Quinault Nation Calls for Dam Removal on Skookumchuck River to Save Salmon

Fish blocking dam’s purpose will end with closure of the Centralia Coal Plant in 2025


John Bryson Jr., Quinault Indian Nation Councilman, JBRYSON@quinault.org

Larry Lestelle, Consulting Fisheries Biologist, lestelle@nwbiostream.com, (360) 697-6702

Janette Brimmer, Earthjustice, jbrimmer@earthjustice.org

The Quinault Indian Nation today filed a petition with the Washington Department of Fish and Wildlife (WDFW) calling for removal of the aging Skookumchuck Dam. The dam was built without any upstream fish passage, blocking access to an estimated 21 miles of spawning habitat for several species of salmon in the Skookumchuck River, including a run of spring Chinook currently so decimated that it is under consideration for listing under the federal Endangered Species Act.

The Skookumchuck Dam violates state law that prohibits blockage of fish passage. WDFW is authorized, under the law, to require its removal, particularly now that its original purpose to provide water for the coal plant is coming to an end.

“We have a once-in-a-generation chance to make a huge improvement in conditions for salmon and the health of the river. Dam removal has proven over and over again to be one of the fastest and best ways to bring salmon back from the brink of extinction and put them on a road to recovery.” said Quinault Indian Nation Councilman John Bryson Jr. “For the State of Washington, it’s a chance to do something big to back up its words to save salmon and deliver on treaty rights.”

As the 2022 State of Salmon report says, “Salmon continue to struggle in Washington. Most species are in crisis or not keeping pace with recovery goals.” On the Skookumchuck River, the dam and reservoir have drowned and blocked access to historic spawning habitat and altered the natural flow of the river. Before construction of the dam, it is estimated that 1,800 coho, 500 spring Chinook, 371 fall Chinook spawned upstream of where the dam sits today.

“Salmon were already declining due to habitat loss from intensive logging and other land uses so when the dam came along and cut off access to prime spawning grounds, it was a final blow to bringing them back to self-sustaining levels,” said Larry Lestelle, a consulting fish biologist with the Quinault Indian Nation. “If we free the river, restoring access to spawning grounds and returning the river to a more natural flow regime, we should see a significant boost in abundance as shown with other dam removals in Washington State and elsewhere.”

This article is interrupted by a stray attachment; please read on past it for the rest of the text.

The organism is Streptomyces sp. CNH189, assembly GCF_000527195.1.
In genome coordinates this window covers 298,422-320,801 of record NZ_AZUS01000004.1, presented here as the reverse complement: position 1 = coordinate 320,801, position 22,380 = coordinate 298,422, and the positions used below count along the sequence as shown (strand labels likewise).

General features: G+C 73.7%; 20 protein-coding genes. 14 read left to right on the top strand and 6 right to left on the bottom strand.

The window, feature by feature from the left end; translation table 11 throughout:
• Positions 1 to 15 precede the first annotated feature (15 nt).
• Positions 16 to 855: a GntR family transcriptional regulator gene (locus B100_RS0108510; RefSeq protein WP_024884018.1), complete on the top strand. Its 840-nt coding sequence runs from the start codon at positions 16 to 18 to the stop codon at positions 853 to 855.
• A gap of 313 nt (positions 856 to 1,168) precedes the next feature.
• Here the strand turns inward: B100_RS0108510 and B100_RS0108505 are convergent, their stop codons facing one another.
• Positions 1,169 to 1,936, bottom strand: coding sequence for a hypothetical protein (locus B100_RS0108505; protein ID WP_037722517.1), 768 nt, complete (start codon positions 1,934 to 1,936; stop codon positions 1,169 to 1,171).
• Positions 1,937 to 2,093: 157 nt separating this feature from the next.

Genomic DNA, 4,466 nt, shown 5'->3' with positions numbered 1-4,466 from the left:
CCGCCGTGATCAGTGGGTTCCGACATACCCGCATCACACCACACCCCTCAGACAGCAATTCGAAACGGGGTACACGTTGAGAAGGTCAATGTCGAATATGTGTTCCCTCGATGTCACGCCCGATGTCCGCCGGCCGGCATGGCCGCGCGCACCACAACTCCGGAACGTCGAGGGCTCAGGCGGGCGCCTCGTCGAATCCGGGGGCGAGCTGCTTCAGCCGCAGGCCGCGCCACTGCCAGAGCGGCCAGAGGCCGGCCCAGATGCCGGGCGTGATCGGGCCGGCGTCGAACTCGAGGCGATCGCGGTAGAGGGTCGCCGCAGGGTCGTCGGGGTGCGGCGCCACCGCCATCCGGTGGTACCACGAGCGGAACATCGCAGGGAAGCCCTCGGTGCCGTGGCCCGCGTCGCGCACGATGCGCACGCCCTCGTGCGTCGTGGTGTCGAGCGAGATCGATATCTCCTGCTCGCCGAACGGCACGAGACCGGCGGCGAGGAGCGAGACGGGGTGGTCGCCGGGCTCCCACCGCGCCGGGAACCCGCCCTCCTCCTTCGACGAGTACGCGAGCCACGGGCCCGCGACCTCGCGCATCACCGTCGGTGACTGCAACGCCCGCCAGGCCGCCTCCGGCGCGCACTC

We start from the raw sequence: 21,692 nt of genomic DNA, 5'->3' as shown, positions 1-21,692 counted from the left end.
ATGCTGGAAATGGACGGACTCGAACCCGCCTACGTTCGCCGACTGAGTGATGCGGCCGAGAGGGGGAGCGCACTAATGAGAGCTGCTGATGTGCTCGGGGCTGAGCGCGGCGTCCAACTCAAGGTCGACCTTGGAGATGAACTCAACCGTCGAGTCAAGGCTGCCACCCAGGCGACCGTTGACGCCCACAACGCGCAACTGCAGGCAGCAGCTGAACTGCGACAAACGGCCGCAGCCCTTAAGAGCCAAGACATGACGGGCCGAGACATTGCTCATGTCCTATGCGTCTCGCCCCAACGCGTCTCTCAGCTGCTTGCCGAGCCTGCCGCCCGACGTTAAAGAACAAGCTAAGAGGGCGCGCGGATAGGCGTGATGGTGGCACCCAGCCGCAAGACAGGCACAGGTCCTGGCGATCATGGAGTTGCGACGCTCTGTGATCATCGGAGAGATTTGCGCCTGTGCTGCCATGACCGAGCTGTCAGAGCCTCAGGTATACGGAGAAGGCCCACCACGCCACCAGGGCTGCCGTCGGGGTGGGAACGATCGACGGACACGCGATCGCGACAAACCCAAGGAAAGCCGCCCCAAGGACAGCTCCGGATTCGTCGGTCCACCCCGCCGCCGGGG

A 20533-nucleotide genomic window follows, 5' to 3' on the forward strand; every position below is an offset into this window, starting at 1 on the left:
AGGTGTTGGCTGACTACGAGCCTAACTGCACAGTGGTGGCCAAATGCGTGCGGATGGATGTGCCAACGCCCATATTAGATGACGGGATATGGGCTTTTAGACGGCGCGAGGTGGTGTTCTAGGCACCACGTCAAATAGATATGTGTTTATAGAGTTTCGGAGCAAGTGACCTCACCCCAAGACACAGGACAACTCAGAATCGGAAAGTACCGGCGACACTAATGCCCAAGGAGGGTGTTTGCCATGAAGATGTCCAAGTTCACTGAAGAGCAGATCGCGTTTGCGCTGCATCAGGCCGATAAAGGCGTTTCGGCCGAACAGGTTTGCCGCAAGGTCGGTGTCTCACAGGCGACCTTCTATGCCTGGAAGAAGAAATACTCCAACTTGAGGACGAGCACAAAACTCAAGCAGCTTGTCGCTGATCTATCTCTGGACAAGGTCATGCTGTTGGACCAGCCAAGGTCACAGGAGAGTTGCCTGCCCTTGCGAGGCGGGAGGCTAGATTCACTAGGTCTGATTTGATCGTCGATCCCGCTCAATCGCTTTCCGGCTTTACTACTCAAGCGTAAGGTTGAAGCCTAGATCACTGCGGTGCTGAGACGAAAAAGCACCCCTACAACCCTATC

Ironically, the agency charged with protecting Washington State’s land, air, water and wildlife, the Dept. of Ecology, is perpetuating the illegal Skookumchuck Dam. In 2021, the agency approved a water right for the state’s second largest water bank, 26,631 acre-feet per year, to the owner of the dam and power plant, Canada-based TransAlta.

Based on a legal requirement, the largest amount the Dept. of Ecology should have granted the company’s water bank is 21,430 acre-feet annually, the average of the two highest years of the coal plant’s water use in the preceding five years. Over its 50-year operating life, the facility’s average annual water use was approximately 20,000 acre-feet.

“TransAlta owns the dam. The company does not own the river. The river is a public resource and with the purpose of the dam coming to an end we have a tremendous opportunity to enhance the resilience of the river ecosystem for the benefit of people and salmon,” said Janette Brimmer, a senior attorney at Earthjustice. “Instead, the TransAlta water bank will perpetuate the significant harms from the dam while over-promising water that is getting more and more scarce in the face of climate change.”

As climate change drives longer, hotter summers, higher river temperatures and more drought, salmon increasingly face deadly river conditions. For salmon to survive and thrive moving forward they need access to more spawning habitat and naturally flowing rivers.

In approving the water bank, the Dept. of Ecology failed to consider the impact of its decision on salmon and treaty rights, failed to consider how else that water might be used for fish and public benefits, and in the process, improperly approved an amount of water much higher than was historically used by TransAlta.

The Quinault Indian Nation is calling for dam removal as the only Tribe with treaty rights in the Skookumchuck River and the larger Chehalis River. In signing the Treaty of Olympia in 1856, the Tribe reserved its right to take fish at its “usual and accustomed fishing grounds and stations” among other rights, in exchange for ceding vast tracts of land it historically roamed freely.

The Skookumchuck River is a major tributary of the Chehalis River, the largest river contained entirely within the state of Washington, where more than $100 million of state funds has already been spent on an ambitious habitat restoration plan for salmon and other aquatic species. The plan is part of the Chehalis Basin Strategy, a state initiative led by the Dept. of Ecology.


A wild chinook salmon (Oncorhynchus tshawytscha) near a redd in Cape Horn Creek, Idaho.
A wild chinook salmon (Oncorhynchus tshawytscha)

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